When/Where are the workouts?

  • Workouts of the Day (WODs) occur everyday after school from 3:20pm to 4:30pm in the Upper Building.

An Important Note on Hydration

  • A normally hydrated individual cannot become dehydrated in the course of a 20-30 minute workout of the day, even when performed outside in high heat and humidity.
  • Sometimes student athletes confuse being hot for being thirsty, which can have negative or even dangerous consequences.
  • Drinking too much water during a WOD can easily cause an upset stomach.  Worse, drinking too much water can lead to a condition called Hyponatremia, in which a person dilutes critical electrolyte levels, potentially causing life threatening heart problems, amongst other health issues.

 Do I need to have CrossFit or other workout experience to participate? 

  • No previous experience is required to participate.  WODs can be physically demanding as "prescribed" (Rx) and can/should be "scaled" or partitioned as needed for each athlete.

What other information would be helpful before beginning Crossfit?

  • As with all sports, there are various terms used in Crossfit WODs.  A general knowledge of them will be helpful and are described below.  It will also be helpful to familiarize yourself with the general model of CrossFit as described in the various links and charts at the end of this page. 

    • "Prescribed" is the term we use for workouts as programmed or designed for advanced or elite athletes.

    • The term "Scale" means to adapt "Prescribed" workouts in various ways to make them less advanced as needed.  Examples of scaling:

      • "Knee push-ups" instead of push-ups with legs extended ("strict" push-ups);

      • Reduction of the total number of reps from 100 to 75 to 50;

      • Perform the movements at a slower pace and/or with a lighter weight or no weight. 

    • The term "Partition" means to break up the amount of repetitions ("reps") into more manageable amounts (also called "broken").  An example of partitioning:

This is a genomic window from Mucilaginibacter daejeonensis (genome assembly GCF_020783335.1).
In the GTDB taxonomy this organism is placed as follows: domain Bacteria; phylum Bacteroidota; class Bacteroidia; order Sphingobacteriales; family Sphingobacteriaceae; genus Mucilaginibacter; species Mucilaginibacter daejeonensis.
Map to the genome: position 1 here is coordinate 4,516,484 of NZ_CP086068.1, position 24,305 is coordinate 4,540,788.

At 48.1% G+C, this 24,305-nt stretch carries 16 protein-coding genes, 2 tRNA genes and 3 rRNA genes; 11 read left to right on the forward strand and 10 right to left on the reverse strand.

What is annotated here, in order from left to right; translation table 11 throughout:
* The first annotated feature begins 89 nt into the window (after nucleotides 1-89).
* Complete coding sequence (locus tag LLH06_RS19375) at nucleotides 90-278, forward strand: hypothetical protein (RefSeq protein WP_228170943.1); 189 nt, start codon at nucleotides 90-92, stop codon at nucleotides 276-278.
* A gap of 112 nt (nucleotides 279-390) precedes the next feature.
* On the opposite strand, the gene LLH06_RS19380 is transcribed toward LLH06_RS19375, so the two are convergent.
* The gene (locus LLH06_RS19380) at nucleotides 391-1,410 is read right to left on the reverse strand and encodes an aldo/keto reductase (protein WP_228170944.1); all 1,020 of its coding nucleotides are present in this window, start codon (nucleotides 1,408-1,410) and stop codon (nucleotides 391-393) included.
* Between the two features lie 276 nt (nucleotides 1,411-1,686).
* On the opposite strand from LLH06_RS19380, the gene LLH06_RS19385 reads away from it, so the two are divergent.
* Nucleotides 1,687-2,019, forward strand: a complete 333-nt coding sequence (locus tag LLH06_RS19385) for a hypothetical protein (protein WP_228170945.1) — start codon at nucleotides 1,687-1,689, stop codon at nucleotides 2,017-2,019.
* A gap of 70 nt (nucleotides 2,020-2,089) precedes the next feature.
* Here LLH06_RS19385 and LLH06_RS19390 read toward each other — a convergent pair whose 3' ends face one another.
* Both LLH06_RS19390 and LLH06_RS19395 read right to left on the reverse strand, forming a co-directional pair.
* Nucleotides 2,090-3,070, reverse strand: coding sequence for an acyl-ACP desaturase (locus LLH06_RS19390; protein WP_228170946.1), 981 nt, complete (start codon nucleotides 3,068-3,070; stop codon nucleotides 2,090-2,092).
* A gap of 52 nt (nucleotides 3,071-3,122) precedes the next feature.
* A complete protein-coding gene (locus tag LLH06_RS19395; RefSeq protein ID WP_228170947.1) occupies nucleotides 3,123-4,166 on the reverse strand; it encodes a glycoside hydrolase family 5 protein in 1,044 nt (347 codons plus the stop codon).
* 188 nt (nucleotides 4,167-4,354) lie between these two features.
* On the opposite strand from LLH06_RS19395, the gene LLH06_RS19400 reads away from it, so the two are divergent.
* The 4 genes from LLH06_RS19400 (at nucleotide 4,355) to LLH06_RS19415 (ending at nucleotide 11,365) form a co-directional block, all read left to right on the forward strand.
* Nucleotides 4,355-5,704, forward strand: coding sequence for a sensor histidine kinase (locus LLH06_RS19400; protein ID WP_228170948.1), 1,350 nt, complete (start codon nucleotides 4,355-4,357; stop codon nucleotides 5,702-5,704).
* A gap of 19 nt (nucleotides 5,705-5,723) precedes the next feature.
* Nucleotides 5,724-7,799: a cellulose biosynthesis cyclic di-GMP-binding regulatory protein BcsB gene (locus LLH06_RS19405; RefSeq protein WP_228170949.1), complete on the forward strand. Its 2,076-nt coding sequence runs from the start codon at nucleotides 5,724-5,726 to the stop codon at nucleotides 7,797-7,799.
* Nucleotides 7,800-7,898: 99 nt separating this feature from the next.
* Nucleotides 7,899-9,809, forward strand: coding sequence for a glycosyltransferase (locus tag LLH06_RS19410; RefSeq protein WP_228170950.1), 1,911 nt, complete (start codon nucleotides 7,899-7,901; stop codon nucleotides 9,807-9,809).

• If a WOD calls for 100 push-ups and 100 sit-ups, the exercise could be broken down to complete 10 push-ups or 10 sit-ups at a time, with rest in between each set, until 100 reps or 10 sets of 10 reps have been completed.

  • In order to reach maximum performance potential, much emphasis is placed on athletes' sleep and nutrition.

    • At least 8 hours of sleep is suggested; 

    • Nutrition is suggested to be comprised of meat and vegetables, nuts and seeds, some fruit, little starch, no sugar, and only enough to sustain muscle development and not fat.

  • You WILL be sore!

    • There is a need to distinguish between being sore from strenuous workouts and being injured.  Some student athletes that have not performed demanding physical work before have confused muscle and joint soreness with being injured.  We will regularly discuss the difference.  At the beginning of every WOD, we ask if anyone has any injuries of which we need to be aware.

  • If you have a question or have an injury, please inform the coaches at the beginning of each WOD.


CrossFit Journal: The Performance-Based Lifestyle Resource

CrossFit Journal - What is Fitness?

 World Class Fitness in 100 Words


What is CrossFit?

Defining Crossfit: Functional Movements


CrossFit is designed to develop these 10 general physical skills:

General Physical Skills


Theoretical Hierarchy of Development

Theoretical Hierarchy of Development


*All images are courtesy of